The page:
operations as opposed to more general cognitive deficits (e.g., Gersten et al., 2005; Malofeeva et al., 2004). Weak number competency is reflected in poorly developed counting procedures, slow fact retrieval, and inaccurate computation, all characteristics of the disability (Geary et al., 2000; Jordan, Hanich, and Kaplan, 2003a). Skill with number combinations is tied to fundamental number knowledge (Baroody and Rosu, 2006; Locuniak and Jordan, in press). Accurate and efficient counting procedures can lead to strong connections between a problem and its solution (Siegler and Shrager, 1984). Developmental dyscalculia, a severe form of mathematics disability that has a known neurological basis, is explained more by domain-specific impairments in number knowledge than by domain-general deficits related to memory, spatial processing, or language (Butterworth and Reigosa, 2007). Although debate continues about the underpinnings of mathematics learning disabilities and diagnostic criteria (e.g., Geary et al., 2007), weakness in number sense appears to be a common theme in the literature. This finding has instructional implications for young children’s mathematics education. Specifically, early interventions that focus on number sense have the potential to improve children’s mathematics learning outcomes.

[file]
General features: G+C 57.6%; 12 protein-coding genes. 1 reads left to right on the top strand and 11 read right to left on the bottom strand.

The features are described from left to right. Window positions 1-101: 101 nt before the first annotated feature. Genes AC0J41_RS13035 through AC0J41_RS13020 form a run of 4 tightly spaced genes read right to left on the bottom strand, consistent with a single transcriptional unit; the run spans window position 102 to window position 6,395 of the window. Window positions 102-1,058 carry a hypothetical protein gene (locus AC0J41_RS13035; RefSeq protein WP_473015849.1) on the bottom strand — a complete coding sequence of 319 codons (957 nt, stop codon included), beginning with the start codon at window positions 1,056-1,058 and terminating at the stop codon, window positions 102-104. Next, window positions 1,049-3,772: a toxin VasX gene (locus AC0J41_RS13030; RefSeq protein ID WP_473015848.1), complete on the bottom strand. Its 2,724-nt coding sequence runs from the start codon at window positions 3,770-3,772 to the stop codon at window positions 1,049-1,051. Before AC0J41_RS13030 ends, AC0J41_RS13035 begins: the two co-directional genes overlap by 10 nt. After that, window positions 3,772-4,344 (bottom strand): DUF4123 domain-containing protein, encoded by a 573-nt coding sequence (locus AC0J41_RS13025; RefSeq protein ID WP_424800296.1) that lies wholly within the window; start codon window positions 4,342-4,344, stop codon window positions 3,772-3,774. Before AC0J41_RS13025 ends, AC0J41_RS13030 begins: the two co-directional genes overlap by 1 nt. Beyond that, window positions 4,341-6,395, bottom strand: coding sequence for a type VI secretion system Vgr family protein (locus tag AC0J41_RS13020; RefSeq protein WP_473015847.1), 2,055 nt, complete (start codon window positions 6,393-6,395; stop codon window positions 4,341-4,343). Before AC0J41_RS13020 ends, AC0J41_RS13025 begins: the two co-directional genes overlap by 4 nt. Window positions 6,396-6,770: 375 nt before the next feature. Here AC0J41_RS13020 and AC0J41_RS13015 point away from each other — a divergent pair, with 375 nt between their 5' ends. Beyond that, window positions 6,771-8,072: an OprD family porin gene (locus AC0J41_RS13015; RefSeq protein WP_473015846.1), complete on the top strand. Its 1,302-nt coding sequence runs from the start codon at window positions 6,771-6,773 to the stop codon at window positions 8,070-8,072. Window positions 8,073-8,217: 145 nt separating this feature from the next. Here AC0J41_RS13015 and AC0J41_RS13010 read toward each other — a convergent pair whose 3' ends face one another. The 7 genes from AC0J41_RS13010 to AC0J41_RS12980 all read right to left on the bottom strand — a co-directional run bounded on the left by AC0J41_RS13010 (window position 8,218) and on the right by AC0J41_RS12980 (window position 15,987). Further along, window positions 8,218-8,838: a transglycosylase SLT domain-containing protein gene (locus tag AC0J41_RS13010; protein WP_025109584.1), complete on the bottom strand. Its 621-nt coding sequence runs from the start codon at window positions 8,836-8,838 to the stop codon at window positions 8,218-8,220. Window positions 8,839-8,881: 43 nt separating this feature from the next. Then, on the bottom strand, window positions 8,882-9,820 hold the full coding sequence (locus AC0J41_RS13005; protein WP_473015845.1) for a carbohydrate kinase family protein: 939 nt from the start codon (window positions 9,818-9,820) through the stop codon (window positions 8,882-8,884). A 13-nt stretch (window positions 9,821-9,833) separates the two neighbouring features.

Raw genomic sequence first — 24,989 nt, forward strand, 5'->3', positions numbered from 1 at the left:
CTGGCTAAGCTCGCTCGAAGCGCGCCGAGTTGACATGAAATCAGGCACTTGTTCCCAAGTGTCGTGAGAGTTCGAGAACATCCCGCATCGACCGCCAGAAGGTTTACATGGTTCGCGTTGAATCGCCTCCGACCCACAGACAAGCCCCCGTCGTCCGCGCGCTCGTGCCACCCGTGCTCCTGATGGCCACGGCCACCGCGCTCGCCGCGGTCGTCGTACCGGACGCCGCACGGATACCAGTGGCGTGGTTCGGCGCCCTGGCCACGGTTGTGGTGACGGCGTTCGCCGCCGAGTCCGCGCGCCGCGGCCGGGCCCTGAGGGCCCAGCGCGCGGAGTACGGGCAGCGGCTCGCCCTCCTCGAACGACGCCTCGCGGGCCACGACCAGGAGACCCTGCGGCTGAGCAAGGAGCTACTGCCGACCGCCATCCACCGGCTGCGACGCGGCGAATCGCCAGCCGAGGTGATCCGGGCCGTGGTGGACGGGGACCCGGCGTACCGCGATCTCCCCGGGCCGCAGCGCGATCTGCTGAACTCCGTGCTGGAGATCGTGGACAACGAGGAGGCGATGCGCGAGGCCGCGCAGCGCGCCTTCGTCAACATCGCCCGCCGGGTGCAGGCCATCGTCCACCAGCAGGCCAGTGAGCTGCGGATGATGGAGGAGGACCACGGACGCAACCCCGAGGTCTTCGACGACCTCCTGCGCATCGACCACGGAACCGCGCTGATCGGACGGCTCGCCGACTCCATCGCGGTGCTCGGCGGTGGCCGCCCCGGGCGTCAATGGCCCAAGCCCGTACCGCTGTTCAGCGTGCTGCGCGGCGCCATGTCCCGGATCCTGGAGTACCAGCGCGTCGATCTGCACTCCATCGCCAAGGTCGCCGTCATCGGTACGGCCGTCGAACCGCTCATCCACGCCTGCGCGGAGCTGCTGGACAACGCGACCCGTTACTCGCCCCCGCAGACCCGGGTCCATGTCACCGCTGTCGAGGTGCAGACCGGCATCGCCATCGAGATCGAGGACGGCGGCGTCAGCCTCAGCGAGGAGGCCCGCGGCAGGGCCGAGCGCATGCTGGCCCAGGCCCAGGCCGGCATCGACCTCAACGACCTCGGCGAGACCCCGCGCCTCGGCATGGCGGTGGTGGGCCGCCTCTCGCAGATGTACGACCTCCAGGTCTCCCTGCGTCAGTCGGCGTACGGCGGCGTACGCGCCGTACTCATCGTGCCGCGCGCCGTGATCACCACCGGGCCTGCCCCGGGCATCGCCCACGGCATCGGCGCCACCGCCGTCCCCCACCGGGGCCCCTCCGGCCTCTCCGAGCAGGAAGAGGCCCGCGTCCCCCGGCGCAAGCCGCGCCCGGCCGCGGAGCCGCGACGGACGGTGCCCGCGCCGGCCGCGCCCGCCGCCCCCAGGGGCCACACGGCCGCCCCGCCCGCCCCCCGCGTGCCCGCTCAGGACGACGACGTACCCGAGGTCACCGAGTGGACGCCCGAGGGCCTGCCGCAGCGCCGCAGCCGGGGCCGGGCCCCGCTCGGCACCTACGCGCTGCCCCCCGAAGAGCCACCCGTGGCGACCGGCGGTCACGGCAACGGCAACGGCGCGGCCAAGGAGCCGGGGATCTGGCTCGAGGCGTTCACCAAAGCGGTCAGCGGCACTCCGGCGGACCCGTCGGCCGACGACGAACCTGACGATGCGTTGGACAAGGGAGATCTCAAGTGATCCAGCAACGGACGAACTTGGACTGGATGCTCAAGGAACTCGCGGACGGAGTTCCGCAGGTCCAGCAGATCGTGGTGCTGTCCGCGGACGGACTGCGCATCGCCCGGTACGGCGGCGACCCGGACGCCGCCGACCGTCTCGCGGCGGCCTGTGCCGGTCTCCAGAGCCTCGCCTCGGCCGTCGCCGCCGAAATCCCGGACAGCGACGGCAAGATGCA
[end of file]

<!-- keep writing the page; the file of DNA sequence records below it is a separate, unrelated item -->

Early number competencies serve as a foundation for learning formal mathematics (Griffin et al., 1994; Miller, 1992). Deficits in these can prevent children from benefiting from formal mathematics instruction when they enter school, regardless of whether they are associated with environmental disadvantages or with genuine learning differences or disabilities (Baroody and Rosu, 2006; Griffin, 2007). In a recent study, Jordan and colleagues (in press) found that poor mathematics achievement is mediated by low number sense regardless of children’s social class. That is, deficits in number sense are a better predictor of poor mathematics achievement than SES when all else is equal. Implications of this work suggest that children from low-income backgrounds and those with mathematics difficulties would benefit from a mathematics intervention during the early years (Jordan et al., in press).
Number competencies appear to have neurological origins, with their core components (e.g., subitization and approximate number representations) developing without much formal instruction (Berch, 2005; Dehaene, 1997; Feigenson, Dehaene, and Spelke, 2004). These early foundations provide support for learning more complex number skills involving number words, number comparisons, and counting. Children with mathematics difficulties seem to have problems with the symbolic system of number, rather than the universal analog magnitude system. Knowledge of the symbolic number system is heavily influenced by experience and instruction (Geary,